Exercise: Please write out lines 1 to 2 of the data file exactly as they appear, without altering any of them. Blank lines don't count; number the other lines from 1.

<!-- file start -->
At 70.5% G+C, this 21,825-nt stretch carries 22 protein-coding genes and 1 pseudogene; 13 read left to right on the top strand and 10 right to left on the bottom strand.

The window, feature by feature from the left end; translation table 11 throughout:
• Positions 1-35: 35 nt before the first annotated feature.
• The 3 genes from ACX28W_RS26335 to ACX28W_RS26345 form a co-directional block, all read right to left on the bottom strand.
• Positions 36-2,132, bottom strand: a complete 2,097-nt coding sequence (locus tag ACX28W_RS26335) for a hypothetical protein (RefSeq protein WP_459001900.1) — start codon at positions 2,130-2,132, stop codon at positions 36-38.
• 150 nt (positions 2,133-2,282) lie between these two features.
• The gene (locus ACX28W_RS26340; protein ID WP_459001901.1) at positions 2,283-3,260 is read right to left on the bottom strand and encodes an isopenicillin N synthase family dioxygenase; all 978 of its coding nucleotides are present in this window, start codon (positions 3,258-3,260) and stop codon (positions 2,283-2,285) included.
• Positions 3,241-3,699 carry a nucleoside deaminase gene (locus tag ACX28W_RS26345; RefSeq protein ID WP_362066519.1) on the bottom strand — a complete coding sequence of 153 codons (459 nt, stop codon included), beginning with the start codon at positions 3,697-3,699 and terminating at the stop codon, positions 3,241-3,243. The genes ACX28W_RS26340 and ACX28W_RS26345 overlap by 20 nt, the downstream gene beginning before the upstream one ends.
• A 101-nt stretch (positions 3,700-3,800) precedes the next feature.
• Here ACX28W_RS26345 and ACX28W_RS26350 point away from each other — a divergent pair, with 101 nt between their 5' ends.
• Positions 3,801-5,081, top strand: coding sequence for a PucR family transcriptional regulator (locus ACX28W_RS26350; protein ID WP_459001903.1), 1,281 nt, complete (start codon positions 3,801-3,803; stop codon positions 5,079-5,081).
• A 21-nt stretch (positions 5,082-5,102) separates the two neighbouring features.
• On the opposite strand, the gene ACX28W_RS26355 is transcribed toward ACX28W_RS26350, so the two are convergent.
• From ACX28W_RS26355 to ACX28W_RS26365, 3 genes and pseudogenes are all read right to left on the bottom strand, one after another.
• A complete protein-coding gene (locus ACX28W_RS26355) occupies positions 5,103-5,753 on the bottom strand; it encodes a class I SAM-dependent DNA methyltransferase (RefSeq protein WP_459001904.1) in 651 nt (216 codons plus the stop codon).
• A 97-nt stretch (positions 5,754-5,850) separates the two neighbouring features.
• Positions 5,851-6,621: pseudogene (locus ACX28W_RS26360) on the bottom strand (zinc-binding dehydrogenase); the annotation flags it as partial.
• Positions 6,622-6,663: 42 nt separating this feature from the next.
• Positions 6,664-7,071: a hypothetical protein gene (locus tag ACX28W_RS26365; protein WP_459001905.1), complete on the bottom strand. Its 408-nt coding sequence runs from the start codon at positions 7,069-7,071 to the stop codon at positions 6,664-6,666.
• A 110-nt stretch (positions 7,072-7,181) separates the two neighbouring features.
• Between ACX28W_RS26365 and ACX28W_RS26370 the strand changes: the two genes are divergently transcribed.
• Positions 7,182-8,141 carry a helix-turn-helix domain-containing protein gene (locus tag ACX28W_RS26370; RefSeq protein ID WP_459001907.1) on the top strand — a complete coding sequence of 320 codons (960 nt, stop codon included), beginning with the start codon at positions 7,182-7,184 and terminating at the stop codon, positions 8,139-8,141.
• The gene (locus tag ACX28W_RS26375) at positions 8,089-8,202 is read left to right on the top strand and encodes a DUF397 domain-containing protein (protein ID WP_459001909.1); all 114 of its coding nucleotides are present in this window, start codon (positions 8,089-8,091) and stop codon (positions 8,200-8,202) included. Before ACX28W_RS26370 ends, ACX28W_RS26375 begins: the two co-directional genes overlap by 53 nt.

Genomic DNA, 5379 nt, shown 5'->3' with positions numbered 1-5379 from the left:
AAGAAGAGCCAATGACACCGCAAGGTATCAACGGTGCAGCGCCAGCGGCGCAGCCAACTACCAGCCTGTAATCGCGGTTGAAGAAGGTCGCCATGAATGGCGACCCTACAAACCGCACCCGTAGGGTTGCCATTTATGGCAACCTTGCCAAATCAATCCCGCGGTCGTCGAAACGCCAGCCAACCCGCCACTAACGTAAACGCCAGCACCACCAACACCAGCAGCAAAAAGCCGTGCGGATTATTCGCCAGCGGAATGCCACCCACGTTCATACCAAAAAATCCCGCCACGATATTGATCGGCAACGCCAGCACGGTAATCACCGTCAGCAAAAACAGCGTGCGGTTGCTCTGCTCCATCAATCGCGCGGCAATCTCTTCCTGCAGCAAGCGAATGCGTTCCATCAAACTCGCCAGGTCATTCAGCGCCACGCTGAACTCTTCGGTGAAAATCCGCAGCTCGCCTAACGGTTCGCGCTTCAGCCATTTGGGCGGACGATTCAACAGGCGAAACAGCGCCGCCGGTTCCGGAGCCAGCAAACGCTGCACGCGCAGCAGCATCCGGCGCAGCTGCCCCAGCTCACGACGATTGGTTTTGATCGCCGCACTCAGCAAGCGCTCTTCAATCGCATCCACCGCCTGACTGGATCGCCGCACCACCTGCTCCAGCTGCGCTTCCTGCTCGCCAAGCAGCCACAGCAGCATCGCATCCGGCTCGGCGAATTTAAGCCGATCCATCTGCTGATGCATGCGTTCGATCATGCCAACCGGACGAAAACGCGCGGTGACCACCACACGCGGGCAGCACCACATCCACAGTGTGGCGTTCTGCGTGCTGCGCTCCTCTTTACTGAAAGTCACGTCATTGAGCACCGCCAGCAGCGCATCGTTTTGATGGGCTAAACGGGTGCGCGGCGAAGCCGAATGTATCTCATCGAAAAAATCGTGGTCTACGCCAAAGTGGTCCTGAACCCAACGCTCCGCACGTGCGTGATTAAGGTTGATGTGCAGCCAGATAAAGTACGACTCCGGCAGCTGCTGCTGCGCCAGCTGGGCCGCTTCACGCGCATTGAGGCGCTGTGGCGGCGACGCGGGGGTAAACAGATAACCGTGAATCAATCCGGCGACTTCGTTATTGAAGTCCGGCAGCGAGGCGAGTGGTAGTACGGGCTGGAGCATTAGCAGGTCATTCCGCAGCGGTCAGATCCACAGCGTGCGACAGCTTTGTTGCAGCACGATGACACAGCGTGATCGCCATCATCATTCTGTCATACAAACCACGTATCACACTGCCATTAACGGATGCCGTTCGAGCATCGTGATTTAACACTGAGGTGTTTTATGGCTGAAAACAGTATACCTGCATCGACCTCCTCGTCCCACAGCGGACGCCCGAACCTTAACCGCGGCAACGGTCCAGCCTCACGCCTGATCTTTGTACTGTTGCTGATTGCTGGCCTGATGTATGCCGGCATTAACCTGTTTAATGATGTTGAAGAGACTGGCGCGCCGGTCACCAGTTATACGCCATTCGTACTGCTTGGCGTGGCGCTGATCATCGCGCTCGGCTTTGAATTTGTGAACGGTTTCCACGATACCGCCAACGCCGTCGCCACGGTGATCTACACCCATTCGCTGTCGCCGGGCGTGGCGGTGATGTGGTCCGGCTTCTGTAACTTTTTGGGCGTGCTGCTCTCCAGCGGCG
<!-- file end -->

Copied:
At 70.5% G+C, this 21,825-nt stretch carries 22 protein-coding genes and 1 pseudogene; 13 read left to right on the top strand and 10 right to left on the bottom strand.

The window, feature by feature from the left end; translation table 11 throughout: